It’s Just Luck That I’m Making the Tea
Before the pandemic, I used to volunteer at a centre for refugees and asylum seekers. I made cups of tea and handed out sandwiches. One week, a friend who also volunteered told me that she came because her grandfather had been a refugee and she felt like it was just luck that she was making the tea and not drinking it. My grandfather was a refugee too. I felt the same.
Sometimes, if it wasn’t too busy, I’d chat with the people we were helping. As we sat together, they’d tell me how they made tea in their country, how having just the right amount of sugar or a bit of mint in the sweet liquid reminded them of home. They’d recall how some of their most precious belongings were things that we might have thought of as being inconsequential. Those conversations made me curious. I began to wonder if there was more that connected those refugees with my grandfather than just luck. Perhaps there were also real things – objects – that connected them too.
My grandfather died before I was born so I couldn’t ask him what he brought with him when he travelled from Vienna to the UK in the 1930s. Instead, I began to research what refugees had brought from different countries at different times. In 2019, with the support of the Jewish arts and culture nonprofit Reboot, I began to explore the YIVO archives in New York. I was presented with piles of boxes filled with teddy bears and dolls, china and books, clothes and more. I began to see that the things that people brought with them before I was born were similar to the things that the drop in centre refugees had told me about and I began to see that no matter where people travelled from or to or when they did so, the objects that reminded them of home were similar.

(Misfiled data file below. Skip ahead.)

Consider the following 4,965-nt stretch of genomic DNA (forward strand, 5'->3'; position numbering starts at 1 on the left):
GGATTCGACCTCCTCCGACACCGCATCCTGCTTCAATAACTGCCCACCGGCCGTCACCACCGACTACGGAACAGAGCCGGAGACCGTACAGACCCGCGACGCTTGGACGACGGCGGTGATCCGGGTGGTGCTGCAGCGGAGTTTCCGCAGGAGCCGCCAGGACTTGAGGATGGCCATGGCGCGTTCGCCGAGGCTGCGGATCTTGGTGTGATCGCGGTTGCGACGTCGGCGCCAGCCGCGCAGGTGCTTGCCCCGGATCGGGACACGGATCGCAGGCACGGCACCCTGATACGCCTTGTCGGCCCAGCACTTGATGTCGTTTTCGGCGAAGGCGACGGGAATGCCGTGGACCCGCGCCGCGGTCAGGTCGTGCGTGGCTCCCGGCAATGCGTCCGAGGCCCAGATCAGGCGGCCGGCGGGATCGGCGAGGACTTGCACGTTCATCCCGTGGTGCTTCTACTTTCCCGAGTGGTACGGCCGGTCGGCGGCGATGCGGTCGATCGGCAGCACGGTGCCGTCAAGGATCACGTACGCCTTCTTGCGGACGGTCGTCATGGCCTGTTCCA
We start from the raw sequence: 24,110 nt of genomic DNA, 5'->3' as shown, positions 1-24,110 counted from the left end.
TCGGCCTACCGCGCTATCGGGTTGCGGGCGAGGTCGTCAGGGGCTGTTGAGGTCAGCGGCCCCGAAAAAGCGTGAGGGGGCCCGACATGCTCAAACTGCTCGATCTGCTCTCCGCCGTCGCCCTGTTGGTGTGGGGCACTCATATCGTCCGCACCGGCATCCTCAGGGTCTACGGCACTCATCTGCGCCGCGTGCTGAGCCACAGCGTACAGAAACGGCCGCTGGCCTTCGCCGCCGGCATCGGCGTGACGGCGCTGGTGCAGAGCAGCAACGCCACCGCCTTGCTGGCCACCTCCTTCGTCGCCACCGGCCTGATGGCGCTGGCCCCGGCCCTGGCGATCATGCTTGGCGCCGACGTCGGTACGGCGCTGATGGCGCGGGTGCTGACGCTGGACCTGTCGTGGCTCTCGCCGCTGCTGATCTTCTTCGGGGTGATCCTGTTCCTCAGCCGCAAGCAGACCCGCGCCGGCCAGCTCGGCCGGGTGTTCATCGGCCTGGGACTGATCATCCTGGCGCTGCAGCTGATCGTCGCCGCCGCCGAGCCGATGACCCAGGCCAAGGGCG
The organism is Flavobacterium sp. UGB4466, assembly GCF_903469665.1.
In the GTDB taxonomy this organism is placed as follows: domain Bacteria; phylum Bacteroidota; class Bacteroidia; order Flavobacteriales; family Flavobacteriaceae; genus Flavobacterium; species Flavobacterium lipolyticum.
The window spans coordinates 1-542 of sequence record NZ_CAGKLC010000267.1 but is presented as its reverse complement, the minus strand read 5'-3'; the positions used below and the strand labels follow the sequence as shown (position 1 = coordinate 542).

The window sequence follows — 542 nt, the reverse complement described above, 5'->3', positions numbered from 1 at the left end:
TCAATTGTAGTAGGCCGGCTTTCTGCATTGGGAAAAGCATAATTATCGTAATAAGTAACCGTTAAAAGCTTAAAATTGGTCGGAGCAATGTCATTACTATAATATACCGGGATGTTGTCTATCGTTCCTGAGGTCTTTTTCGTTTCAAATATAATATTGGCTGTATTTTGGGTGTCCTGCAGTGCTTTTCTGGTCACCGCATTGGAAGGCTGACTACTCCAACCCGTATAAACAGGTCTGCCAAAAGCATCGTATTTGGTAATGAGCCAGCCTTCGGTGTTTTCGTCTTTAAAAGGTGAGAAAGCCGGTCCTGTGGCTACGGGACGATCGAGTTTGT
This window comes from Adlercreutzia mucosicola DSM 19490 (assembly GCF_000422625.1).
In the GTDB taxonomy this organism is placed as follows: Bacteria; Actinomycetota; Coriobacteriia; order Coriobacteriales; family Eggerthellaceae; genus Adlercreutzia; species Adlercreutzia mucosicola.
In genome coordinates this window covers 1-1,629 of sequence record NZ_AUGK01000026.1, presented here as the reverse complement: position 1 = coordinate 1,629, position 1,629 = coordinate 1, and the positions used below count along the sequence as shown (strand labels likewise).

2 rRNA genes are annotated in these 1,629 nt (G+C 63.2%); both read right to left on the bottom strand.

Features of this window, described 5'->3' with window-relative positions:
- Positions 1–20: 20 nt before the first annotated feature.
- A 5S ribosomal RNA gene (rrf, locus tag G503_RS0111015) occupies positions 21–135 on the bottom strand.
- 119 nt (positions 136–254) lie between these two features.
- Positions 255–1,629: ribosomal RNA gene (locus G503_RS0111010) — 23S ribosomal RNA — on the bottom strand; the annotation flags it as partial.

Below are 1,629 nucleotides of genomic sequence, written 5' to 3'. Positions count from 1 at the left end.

That led me to work with Reboot to create a project we’ve titled, What Would You Bring? It is an online exhibition of refugee stories, told from the perspective of the things people brought with them on their journeys.
Whilst producing What Would You Bring?, we’ve spoken to many refugees who have generously shared their stories with us – and we’ve worked with an amazing group of artists who have beautifully brought those stories – and the objects – to life. Each story shares memories not only of what was brought, but also of what was left behind. Together the stories show just how connected we all are.
The box I most clearly remember opening in the YIVO reading room was one that contained a teddy bear. There was a tag around its neck telling me that it had come to the USA from a Displaced Person’s camp in 1947. I had no idea who it belonged to — all I knew was that it was precious to the person who brought it. I imagined that my grandmother had probably had a similar bear when she was a child and thought of my own toys too. One of the stories that we feature is John Hajdu’s. John’s story is quite remarkable – he survived Nazi occupation and a communist revolution escaping to the UK – and his teddy bear was the one constant in his life. His bear was not my YIVO bear – and yet I felt that they were connected, as both bears mattered so much to the people that owned them.